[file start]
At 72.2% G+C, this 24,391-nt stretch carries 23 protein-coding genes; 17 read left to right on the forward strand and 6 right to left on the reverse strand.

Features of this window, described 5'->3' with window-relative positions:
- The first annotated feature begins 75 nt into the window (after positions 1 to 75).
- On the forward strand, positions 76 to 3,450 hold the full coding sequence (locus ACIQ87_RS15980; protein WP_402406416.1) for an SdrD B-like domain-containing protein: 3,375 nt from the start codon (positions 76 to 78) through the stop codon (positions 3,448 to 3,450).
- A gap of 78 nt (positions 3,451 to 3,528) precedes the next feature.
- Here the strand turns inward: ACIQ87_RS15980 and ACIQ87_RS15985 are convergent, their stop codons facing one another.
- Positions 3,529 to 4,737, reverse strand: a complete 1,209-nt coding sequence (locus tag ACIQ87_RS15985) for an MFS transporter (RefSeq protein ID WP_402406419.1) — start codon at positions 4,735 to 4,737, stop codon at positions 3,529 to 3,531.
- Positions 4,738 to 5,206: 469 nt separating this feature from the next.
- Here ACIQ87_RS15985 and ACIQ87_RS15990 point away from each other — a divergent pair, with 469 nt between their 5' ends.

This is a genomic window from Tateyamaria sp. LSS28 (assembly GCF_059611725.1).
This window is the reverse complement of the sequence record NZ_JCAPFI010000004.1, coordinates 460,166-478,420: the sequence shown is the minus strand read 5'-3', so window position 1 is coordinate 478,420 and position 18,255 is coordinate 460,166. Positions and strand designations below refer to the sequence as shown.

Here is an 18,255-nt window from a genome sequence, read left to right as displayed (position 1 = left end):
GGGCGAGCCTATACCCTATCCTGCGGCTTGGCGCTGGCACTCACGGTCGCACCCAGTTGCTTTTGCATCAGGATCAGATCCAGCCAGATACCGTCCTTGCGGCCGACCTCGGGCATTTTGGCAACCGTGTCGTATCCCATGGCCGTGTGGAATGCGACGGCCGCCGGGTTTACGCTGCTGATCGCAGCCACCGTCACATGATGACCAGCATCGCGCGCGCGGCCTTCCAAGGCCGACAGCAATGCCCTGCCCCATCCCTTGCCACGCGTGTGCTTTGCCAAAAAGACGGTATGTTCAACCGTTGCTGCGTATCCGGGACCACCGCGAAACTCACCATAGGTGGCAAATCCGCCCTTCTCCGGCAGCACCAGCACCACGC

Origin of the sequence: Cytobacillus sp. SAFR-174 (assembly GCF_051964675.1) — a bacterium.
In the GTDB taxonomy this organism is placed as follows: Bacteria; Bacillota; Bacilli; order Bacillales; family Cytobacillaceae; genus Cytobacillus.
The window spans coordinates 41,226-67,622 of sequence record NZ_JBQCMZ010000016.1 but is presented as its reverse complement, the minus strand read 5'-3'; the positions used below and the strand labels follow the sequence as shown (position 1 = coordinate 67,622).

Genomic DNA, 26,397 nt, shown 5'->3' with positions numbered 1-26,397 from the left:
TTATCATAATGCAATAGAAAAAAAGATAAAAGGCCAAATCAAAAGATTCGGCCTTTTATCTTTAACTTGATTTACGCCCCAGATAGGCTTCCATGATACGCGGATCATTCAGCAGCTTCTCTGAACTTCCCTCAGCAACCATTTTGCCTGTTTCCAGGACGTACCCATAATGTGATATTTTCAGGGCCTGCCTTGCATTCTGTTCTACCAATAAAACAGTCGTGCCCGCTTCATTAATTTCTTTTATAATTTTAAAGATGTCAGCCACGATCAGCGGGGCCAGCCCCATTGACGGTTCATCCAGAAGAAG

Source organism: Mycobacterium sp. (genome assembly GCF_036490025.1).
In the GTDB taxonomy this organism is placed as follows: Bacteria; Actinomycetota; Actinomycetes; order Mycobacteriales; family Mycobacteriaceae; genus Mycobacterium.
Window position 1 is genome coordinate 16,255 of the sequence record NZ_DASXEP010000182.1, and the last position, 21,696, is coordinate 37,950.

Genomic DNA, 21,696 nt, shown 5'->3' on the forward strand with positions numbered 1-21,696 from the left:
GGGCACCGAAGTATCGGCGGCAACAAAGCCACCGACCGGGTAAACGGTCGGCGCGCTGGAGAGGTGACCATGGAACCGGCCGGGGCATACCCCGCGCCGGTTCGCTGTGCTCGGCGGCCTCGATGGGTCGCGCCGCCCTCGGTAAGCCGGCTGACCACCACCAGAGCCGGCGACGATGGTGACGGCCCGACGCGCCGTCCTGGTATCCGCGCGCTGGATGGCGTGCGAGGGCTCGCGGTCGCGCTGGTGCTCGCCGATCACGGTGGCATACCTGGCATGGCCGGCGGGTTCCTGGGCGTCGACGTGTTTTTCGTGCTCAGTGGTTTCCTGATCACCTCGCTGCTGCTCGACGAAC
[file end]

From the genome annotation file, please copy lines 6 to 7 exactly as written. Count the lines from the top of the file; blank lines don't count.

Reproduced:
- Here the strand turns inward: ACIQ87_RS15980 and ACIQ87_RS15985 are convergent, their stop codons facing one another.
- Positions 3,529 to 4,737, reverse strand: a complete 1,209-nt coding sequence (locus tag ACIQ87_RS15985) for an MFS transporter (RefSeq protein ID WP_402406419.1) — start codon at positions 4,735 to 4,737, stop codon at positions 3,529 to 3,531.